I used to get a little irritated when I saw the words “College degree required” or “Bachelor’s degree required” while applying for jobs.
How stupid, I thought. Some of the world’s greatest thinkers, inventors, statesman, and so on weren’t college graduates. Heck, many of them were high school dropouts.
In fact, I said as much in my speech at my high school graduation ceremony. Einstein was a high school dropout. Thomas Edison didn’t complete high school. Richard Branson dropped out at 15.
Why should a stupid piece of paper determine whether I get a job or not – or even an interview?
I always believed that I could solve any problem I put my mind to. And I’ve had a lot of success. I taught myself to play piano and guitar, I taught myself to code and build websites, I’ve studied communication, psychology, logic, etc.
But as I’ve gotten older, I’ve come to think that these employers are actually onto something.
As an employer, you need employees. And the cost and time involved with hiring and training new employees can be extremely expensive. So when you hire someone, you’d like for it to be a long term relationship.
When you hire a college graduate, you are both decreasing your risk that the person you’re hiring is flaky (it takes fortitude to stick out a four or five year degree) and increasing the chances this person is good at following directions (you have to adhere to standards–APA, MLA, etc.).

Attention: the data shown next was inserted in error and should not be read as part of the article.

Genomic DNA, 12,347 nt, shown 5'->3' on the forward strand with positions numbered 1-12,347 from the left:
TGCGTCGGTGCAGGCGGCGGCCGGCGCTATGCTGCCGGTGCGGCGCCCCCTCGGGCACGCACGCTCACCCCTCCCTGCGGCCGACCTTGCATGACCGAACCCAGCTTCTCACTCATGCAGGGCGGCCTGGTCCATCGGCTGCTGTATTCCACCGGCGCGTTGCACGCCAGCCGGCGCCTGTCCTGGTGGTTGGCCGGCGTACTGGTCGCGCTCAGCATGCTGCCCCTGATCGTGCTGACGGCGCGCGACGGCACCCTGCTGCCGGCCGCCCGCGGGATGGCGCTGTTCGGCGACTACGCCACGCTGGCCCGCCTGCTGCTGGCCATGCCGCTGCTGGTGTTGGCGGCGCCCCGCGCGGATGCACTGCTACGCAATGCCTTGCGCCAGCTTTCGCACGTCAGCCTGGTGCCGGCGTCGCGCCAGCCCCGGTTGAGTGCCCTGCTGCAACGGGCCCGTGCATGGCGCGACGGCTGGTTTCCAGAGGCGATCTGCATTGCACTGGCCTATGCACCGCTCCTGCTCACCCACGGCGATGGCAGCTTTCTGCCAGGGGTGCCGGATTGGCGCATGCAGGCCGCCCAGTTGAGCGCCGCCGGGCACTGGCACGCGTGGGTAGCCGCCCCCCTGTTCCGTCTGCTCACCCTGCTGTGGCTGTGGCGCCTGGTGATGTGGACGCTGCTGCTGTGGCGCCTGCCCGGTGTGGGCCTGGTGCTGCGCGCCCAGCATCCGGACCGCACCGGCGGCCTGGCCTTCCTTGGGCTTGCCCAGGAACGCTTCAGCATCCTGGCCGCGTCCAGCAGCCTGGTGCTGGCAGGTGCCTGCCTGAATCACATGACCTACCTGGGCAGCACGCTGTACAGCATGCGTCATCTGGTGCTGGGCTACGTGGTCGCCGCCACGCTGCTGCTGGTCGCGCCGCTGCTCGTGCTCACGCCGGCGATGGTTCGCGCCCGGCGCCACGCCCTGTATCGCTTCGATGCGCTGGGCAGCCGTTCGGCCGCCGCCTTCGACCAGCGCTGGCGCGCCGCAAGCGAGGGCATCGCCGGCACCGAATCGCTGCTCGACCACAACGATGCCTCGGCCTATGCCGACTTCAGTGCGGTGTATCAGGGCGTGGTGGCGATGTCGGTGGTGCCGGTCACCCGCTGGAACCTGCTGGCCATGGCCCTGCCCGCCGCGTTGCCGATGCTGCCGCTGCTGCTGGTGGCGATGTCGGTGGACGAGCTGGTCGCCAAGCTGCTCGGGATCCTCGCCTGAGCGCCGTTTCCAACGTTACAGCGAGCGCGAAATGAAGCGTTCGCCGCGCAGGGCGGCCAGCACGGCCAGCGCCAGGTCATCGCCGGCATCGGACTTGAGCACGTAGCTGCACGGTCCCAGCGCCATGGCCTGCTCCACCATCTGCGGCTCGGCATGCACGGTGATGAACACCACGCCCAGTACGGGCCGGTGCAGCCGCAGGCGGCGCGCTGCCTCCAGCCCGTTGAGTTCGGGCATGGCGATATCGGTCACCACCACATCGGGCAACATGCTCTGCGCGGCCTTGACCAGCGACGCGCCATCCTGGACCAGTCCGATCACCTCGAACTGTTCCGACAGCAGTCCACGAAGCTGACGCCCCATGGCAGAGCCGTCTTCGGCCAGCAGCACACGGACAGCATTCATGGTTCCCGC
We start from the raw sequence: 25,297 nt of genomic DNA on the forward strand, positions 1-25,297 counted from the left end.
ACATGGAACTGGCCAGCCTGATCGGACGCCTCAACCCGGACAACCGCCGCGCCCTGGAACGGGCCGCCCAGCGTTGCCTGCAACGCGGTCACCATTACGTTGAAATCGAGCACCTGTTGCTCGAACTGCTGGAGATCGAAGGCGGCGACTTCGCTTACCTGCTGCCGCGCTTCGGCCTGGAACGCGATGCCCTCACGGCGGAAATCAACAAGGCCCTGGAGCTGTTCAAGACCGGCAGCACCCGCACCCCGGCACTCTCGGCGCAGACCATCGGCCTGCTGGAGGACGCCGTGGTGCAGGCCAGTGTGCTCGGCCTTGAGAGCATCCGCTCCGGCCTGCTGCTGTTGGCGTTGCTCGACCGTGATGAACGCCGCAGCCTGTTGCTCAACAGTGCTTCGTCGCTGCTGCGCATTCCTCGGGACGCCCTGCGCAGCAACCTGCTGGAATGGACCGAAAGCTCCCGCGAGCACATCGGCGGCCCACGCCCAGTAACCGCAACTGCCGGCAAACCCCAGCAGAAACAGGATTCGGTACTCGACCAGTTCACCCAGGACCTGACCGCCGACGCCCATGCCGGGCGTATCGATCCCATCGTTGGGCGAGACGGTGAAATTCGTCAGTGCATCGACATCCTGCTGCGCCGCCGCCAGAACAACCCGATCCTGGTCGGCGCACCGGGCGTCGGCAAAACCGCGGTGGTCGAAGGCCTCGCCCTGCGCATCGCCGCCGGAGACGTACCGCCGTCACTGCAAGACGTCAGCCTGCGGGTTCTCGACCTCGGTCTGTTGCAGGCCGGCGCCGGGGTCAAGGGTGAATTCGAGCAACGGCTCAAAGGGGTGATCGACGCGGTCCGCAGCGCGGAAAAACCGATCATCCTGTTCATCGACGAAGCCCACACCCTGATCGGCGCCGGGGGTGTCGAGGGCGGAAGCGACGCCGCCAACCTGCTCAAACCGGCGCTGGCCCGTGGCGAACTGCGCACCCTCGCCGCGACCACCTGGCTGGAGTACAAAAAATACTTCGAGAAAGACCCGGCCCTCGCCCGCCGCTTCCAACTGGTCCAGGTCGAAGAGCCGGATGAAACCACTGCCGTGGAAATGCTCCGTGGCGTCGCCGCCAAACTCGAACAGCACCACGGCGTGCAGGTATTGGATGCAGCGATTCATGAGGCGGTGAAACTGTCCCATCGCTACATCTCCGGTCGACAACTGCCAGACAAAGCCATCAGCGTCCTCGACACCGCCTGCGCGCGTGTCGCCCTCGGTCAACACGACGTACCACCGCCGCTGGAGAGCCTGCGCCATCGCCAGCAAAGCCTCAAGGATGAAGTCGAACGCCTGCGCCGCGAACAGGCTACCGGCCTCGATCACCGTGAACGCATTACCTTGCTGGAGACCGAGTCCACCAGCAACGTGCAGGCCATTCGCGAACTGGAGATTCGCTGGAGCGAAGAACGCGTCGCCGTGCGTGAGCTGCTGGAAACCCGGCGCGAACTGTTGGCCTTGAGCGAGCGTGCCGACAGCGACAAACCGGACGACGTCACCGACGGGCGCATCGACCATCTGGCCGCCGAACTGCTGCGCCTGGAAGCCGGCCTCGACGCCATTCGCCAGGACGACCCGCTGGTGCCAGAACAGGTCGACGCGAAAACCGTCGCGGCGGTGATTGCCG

Additionally, many of the college dropouts who might actually be good at the job dropped out because they had their own vision for their future that didn’t involve working for someone else – they were entrepreneurs like myself. Entrepreneurs can be great at a lot of things, but being an employee is seldom one of them.
My conclusion? While I used to think requiring a college degree was some type of judgement against my intelligence or ability, now I see it more as a sensible barrier to entry for screening good employees. Although I don’t think a degree says much about a person’s higher order thinking ability, there definitely is some objective value in that little piece of paper.
What do you think? Should employers screen employees who didn’t graduate from college?